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Publication numberUS20040056485 A1
Publication typeApplication
Application numberUS 10/251,534
Publication dateMar 25, 2004
Filing dateSep 20, 2002
Priority dateSep 20, 2002
Publication number10251534, 251534, US 2004/0056485 A1, US 2004/056485 A1, US 20040056485 A1, US 20040056485A1, US 2004056485 A1, US 2004056485A1, US-A1-20040056485, US-A1-2004056485, US2004/0056485A1, US2004/056485A1, US20040056485 A1, US20040056485A1, US2004056485 A1, US2004056485A1
InventorsAntonio Gonzalez, Kevin Love, Mark Meyer, John Robison, Michael Storage
Original AssigneeGeneral Electric Company
Export CitationBiBTeX, EndNote, RefMan
External Links: USPTO, USPTO Assignment, Espacenet
Integrally formed sheet metal tube flange
US 20040056485 A1
Abstract
An integral sheet metal flange system for fluid ducts including a tubular base with an outwardly projecting annular clamping surface, and an inwardly projecting annular sealing face, wherein the inwardly projecting annular sealing face has a surface transverse to the longitudinal axis of the tube. The sheet metal flanges are made integral with the tubing and are comprised of aerospace alloys.
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Claims(14)
What is claimed is:
1. An integrally flanged tube for a fluid duct system comprising:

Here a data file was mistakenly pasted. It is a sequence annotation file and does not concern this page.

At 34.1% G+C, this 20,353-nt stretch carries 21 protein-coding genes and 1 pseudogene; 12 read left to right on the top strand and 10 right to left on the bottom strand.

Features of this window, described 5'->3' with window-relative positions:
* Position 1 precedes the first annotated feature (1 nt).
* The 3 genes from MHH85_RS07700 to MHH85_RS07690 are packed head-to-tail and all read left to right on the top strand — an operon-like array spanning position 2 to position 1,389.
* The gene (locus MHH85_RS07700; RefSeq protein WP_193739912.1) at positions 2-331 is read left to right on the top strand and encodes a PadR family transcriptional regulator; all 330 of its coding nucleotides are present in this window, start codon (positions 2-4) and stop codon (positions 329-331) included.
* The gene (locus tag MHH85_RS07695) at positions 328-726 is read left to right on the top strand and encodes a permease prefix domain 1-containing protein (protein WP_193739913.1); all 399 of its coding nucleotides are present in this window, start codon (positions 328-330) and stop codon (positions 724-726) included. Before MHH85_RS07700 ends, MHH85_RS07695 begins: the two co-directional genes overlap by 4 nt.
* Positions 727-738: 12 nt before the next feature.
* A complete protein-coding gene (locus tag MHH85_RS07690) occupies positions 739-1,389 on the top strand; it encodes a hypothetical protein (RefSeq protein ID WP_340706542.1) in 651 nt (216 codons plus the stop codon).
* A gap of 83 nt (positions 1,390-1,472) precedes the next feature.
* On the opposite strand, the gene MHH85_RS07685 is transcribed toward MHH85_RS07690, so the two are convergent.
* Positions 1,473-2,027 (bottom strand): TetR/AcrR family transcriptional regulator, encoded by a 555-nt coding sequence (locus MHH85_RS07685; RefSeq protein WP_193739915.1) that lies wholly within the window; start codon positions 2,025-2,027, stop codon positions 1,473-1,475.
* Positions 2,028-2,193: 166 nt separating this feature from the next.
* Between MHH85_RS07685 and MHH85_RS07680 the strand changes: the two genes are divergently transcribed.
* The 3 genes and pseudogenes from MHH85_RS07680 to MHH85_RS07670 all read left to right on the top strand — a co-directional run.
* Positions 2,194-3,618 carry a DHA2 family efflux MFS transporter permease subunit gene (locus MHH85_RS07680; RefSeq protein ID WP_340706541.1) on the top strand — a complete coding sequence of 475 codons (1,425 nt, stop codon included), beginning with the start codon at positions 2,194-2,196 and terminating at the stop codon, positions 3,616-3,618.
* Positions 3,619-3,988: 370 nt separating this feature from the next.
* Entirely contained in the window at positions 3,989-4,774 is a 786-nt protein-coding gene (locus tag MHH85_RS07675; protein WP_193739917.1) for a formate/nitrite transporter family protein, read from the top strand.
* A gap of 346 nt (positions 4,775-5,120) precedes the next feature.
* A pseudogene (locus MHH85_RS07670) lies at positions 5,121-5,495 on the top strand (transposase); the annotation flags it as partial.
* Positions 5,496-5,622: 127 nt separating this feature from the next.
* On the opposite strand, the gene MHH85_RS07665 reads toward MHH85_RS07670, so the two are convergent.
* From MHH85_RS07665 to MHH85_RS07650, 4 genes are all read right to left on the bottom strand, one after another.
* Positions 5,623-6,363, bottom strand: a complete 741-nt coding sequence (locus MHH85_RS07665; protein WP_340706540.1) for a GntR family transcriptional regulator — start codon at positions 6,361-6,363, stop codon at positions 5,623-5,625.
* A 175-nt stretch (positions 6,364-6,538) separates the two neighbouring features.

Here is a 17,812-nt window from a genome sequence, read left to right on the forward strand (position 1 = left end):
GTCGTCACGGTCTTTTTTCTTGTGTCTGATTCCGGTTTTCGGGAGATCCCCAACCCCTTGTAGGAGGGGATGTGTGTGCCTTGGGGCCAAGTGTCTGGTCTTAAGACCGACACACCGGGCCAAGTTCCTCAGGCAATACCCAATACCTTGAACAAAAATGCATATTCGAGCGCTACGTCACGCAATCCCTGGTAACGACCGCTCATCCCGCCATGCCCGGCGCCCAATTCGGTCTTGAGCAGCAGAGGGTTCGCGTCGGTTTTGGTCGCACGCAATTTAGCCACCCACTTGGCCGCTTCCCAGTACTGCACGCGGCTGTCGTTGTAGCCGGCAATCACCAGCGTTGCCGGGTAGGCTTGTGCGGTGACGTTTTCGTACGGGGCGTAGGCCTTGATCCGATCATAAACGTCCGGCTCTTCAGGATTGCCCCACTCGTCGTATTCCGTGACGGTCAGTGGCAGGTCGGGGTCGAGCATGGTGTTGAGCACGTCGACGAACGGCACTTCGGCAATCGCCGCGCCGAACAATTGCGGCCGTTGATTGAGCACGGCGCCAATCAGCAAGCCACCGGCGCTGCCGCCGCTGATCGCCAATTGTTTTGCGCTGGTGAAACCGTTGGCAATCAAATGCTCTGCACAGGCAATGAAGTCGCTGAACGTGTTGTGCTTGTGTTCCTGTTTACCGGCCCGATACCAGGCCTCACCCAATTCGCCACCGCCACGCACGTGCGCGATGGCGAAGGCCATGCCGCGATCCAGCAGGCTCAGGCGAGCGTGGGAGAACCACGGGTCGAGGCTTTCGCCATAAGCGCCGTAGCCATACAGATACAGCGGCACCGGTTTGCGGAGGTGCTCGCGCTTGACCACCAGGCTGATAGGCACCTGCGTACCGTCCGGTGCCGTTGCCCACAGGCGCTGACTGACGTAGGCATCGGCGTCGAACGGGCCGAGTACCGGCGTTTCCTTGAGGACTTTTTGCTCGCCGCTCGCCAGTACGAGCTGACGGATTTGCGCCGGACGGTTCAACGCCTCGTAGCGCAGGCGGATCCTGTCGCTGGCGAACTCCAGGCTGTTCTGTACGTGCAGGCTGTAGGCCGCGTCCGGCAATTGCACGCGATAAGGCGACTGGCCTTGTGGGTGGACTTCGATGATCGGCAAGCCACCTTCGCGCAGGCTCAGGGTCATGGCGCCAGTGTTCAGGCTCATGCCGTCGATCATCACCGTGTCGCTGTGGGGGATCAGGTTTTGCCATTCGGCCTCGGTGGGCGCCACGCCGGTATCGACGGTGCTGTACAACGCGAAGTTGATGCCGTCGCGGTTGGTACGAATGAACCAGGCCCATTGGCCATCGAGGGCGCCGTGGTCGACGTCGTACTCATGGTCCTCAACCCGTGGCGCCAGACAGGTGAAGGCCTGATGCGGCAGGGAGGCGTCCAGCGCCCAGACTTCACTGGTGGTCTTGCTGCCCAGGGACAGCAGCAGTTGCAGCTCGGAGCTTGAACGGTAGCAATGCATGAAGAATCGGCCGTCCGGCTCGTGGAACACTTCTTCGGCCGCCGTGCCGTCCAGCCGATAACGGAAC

(a) a tubular base;
(b) an outwardly projecting annular clamping surface rising from said tubular base; and
(c) an inwardly projecting annular sealing face rising off perpendicular axis from said tubular base, wherein said inwardly projecting annular sealing face may have a flat surface transverse to the longitudinal axis of the tube.
2. An integrally flanged tube according to claim 1 wherein said tubular base, said outwardly projecting annual clamping surface and said inwardly projecting sealing face are selected from a group consisting of high strength aerospace alloys.
3. An integrally flanged tube according to claim 2 wherein said outwardly projecting clamp surfaces rises from said tubular base.
4. An integrally flanged tube according to claim 2 wherein said inwardly projecting annular sealing surface rises perpendicular from said tubular base.
5. A method of preparing an integrally flanged tube for an aerospace fluid duct system, comprising the steps of:
(a) turning one end of a tubular base outwardly to provide an outwardly projecting annular clamping surface; and
(b) a wall of the tubular base formed back closely upon itself to provide an inwardly projecting annular sealing face extending beyond an inner wall of the tubular base to produce a sealing surface, transverse to the longitudinal axis of the tubular base, producing an opening about equal to an inner diameter of the tubular base.
6. A method of producing a clamping system comprising the steps of:
(a) placing at least two integrally flanged tubes together comprising a tubular base, an outwardly projecting annular clamping surface, and an inwardly projecting annular sealing face; and
(b) fastening said integrally flanged tubes with a clamping apparatus.